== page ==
It is important, as well, that we do not unnecessarily confuse or alarm our veterans. Many veterans get great service, and they are happy to get it. However, there is no question that there are those who are going to be difficult. There are also those who will probably never be happy with what we do, but that should never stop us or get us off course in doing what is right for our veterans.
Doing what is right for our veterans is consulting with them, listening to them and then acting in the best possible way on behalf of them and the taxpayers to deliver services that look after their needs for many years to come.
I know that when we finished the committee report, and when we presented it to the government, there was a great feeling that it was a huge step forward. For those who are asking why are they not done, some of these things require us to go back and consult with the veterans' organizations on implementation. We cannot force them. For instance, the family resource centres are being looked at. How do we engage them more? We cannot go out and tell a separate organization that this is what it is going to do. We are here to help, we want to help and organizations should let us know the best way to proceed.
In some cases these things happen quickly and in some cases it takes months of discussion, always with the sense that we must do it, we must complete it, we must get there together to benefit all our veterans. We are absolutely convinced that that is under way and will happen.
For those who are impatient, I would just ask them to look deeper than the lines that are being thrown out here. They should talk to veterans and ask them if they want it done correctly or quickly. They will tell people that of course they would like to have it quickly and correctly, but correctly is far more important. The veterans want long-term support and long-term delivery, and we want to ensure we do it in the right manner to benefit them.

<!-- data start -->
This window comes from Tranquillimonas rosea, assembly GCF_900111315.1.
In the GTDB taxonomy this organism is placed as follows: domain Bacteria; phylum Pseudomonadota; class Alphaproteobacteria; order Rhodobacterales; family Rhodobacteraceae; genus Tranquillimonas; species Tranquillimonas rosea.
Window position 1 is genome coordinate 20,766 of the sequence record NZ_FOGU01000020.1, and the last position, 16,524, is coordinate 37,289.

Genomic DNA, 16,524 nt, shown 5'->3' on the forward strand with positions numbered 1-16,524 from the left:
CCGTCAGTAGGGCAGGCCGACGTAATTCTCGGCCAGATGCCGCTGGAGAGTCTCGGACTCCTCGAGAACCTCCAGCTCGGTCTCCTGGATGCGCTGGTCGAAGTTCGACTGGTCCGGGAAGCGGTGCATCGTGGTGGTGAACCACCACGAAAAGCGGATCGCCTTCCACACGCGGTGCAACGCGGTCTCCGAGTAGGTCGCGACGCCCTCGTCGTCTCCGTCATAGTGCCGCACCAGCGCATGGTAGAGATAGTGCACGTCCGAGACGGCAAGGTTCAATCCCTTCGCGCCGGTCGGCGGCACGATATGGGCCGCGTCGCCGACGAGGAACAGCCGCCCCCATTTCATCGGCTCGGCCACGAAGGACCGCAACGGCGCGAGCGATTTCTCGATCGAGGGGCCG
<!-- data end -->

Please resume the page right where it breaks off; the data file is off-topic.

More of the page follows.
I would also point out that it is important, as we carry through, we keep the dialogue going with the veterans to ask them how we are making out. There are a lot of organizations out there, perhaps there are too many organizations. It is one of those things we have to discuss with them to ensure we hear clear messages as to progress and results. That will continue to happen.
I am delighted that Walt Natynczyk is now the new deputy minister of Veterans Affairs. He was the former chief of the defence staff. He was the head honcho there. For him to be in Veterans Affairs, I really believe the motion that our colleague has raised will becomes a reality even more efficiently and more quickly, perhaps because he gets it. He understands this issues of appropriate transitions, appropriate delivery of service and appropriate follow-up for the veterans.
He has now seen both sides of the table, and he will help the progress along a great deal. It was a good move on behalf of the government to appoint him as the deputy minister of Veterans Affairs.
I do not think anybody from any party would question the logic of having him as the deputy minister in this transition period. He will understand the departments, the veterans and he will help us on this course as we move down the road.
It has been frustrating for many of us when we get into this discussion, but I really believe all members, regardless of party, care about and are concerned about veterans. There is no doubt in my mind. Sometimes we get caught up in some misinformation, occasionally. It is not a deliberate thing to misinform, but sometimes that happens. We must be careful that we are unnecessarily confusing the veterans or giving them the wrong information, and I am talking about all sides, all parties.
I am glad my colleague raised the motion. It reminds us there is work to be done. It reminds us that veterans are a top priority. It reminds us that we are making progress. It also reminds us that we must stay vigilant, focused and committed to ensuring we deliver the very best service we can to our veterans.